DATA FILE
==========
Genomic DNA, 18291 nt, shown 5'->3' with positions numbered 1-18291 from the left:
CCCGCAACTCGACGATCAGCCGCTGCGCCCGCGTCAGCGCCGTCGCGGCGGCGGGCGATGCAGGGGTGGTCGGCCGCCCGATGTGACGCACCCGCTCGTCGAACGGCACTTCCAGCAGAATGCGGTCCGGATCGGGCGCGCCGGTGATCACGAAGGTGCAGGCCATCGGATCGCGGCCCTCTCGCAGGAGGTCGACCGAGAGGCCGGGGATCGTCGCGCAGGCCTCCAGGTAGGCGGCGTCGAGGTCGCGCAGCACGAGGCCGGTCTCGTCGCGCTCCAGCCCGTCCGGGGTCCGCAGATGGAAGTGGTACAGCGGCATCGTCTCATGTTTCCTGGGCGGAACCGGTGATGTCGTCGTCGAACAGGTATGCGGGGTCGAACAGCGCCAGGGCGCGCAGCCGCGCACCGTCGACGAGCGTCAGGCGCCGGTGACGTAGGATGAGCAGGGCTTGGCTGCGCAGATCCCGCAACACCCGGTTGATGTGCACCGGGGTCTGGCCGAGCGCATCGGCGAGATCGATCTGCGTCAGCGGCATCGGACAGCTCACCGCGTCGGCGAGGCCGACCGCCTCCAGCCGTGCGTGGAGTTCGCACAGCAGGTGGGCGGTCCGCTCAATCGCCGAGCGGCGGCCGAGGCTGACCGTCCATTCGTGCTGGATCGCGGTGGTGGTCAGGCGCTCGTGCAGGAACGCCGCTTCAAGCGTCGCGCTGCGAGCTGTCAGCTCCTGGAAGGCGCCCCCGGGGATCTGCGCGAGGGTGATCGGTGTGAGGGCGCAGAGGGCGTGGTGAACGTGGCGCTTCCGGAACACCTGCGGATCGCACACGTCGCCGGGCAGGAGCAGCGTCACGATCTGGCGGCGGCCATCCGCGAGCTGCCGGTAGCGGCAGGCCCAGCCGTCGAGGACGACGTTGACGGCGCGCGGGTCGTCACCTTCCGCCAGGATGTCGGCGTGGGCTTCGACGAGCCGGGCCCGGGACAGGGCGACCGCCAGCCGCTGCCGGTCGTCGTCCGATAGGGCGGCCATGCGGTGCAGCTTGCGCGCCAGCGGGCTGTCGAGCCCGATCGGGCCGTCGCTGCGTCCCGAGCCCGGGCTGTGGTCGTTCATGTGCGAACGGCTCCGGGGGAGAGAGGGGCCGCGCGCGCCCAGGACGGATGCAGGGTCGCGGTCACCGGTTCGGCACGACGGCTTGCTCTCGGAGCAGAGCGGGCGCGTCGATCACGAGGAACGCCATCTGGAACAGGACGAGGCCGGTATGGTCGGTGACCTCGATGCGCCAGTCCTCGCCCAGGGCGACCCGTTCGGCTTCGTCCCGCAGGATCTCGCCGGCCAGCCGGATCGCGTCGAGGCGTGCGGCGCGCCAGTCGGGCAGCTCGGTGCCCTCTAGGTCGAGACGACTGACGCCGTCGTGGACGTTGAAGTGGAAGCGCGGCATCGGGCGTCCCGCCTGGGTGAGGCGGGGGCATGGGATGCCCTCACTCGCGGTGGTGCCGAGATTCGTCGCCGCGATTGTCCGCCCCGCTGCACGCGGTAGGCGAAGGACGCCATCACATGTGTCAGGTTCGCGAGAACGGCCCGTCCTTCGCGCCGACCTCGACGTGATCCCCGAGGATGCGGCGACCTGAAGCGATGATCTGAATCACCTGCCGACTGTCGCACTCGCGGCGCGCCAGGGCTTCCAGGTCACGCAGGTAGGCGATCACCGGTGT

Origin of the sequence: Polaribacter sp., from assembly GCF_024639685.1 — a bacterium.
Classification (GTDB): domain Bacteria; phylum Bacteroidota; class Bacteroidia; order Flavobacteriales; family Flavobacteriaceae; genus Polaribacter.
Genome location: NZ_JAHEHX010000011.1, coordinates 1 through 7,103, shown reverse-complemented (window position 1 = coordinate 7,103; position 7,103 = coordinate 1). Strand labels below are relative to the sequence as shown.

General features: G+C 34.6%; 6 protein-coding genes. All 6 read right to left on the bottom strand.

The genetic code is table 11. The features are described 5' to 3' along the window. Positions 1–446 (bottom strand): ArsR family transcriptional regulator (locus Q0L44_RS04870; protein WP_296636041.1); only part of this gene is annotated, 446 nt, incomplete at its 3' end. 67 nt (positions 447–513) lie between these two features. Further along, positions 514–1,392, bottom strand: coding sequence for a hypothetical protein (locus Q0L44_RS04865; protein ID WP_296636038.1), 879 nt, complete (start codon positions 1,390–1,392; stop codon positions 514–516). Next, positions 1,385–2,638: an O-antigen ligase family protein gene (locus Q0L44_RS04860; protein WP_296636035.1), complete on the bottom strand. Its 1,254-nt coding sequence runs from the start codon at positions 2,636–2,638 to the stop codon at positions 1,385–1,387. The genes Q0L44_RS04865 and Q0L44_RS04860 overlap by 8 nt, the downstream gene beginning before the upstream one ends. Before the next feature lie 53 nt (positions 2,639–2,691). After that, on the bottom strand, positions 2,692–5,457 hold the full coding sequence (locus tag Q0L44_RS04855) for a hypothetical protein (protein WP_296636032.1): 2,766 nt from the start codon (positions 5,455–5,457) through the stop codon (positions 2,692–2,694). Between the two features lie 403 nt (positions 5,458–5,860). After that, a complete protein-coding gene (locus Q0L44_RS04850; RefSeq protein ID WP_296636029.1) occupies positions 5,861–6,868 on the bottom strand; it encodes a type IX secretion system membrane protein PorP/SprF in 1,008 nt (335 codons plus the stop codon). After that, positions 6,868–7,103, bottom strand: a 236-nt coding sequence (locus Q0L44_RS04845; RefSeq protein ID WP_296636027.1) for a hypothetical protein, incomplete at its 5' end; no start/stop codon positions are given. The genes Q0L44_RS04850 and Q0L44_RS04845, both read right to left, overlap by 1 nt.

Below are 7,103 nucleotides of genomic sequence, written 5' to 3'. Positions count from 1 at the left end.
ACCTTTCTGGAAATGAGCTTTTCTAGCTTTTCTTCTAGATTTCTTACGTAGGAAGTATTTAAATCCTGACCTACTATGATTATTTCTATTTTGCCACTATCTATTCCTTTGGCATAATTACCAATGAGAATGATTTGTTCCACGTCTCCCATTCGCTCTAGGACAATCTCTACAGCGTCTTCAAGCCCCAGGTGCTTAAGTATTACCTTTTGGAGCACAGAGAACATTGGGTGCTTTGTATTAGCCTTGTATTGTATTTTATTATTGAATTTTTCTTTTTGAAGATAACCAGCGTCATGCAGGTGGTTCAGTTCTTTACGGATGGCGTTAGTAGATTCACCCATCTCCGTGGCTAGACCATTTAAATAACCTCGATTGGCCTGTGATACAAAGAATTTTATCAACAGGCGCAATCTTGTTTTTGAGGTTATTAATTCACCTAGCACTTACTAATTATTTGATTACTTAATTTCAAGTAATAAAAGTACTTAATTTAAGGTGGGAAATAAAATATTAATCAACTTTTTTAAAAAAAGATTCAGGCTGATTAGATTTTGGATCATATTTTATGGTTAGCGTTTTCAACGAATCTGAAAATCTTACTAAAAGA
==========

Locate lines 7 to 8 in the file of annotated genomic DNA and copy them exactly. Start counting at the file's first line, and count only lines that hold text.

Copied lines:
The genetic code is table 11. The features are described 5' to 3' along the window. Positions 1–446 (bottom strand): ArsR family transcriptional regulator (locus Q0L44_RS04870; protein WP_296636041.1); only part of this gene is annotated, 446 nt, incomplete at its 3' end. 67 nt (positions 447–513) lie between these two features. Further along, positions 514–1,392, bottom strand: coding sequence for a hypothetical protein (locus Q0L44_RS04865; protein ID WP_296636038.1), 879 nt, complete (start codon positions 1,390–1,392; stop codon positions 514–516). Next, positions 1,385–2,638: an O-antigen ligase family protein gene (locus Q0L44_RS04860; protein WP_296636035.1), complete on the bottom strand. Its 1,254-nt coding sequence runs from the start codon at positions 2,636–2,638 to the stop codon at positions 1,385–1,387. The genes Q0L44_RS04865 and Q0L44_RS04860 overlap by 8 nt, the downstream gene beginning before the upstream one ends. Before the next feature lie 53 nt (positions 2,639–2,691). After that, on the bottom strand, positions 2,692–5,457 hold the full coding sequence (locus tag Q0L44_RS04855) for a hypothetical protein (protein WP_296636032.1): 2,766 nt from the start codon (positions 5,455–5,457) through the stop codon (positions 2,692–2,694). Between the two features lie 403 nt (positions 5,458–5,860). After that, a complete protein-coding gene (locus Q0L44_RS04850; RefSeq protein ID WP_296636029.1) occupies positions 5,861–6,868 on the bottom strand; it encodes a type IX secretion system membrane protein PorP/SprF in 1,008 nt (335 codons plus the stop codon). After that, positions 6,868–7,103, bottom strand: a 236-nt coding sequence (locus Q0L44_RS04845; RefSeq protein ID WP_296636027.1) for a hypothetical protein, incomplete at its 5' end; no start/stop codon positions are given. The genes Q0L44_RS04850 and Q0L44_RS04845, both read right to left, overlap by 1 nt.

Below are 7,103 nucleotides of genomic sequence, written 5' to 3'. Positions count from 1 at the left end.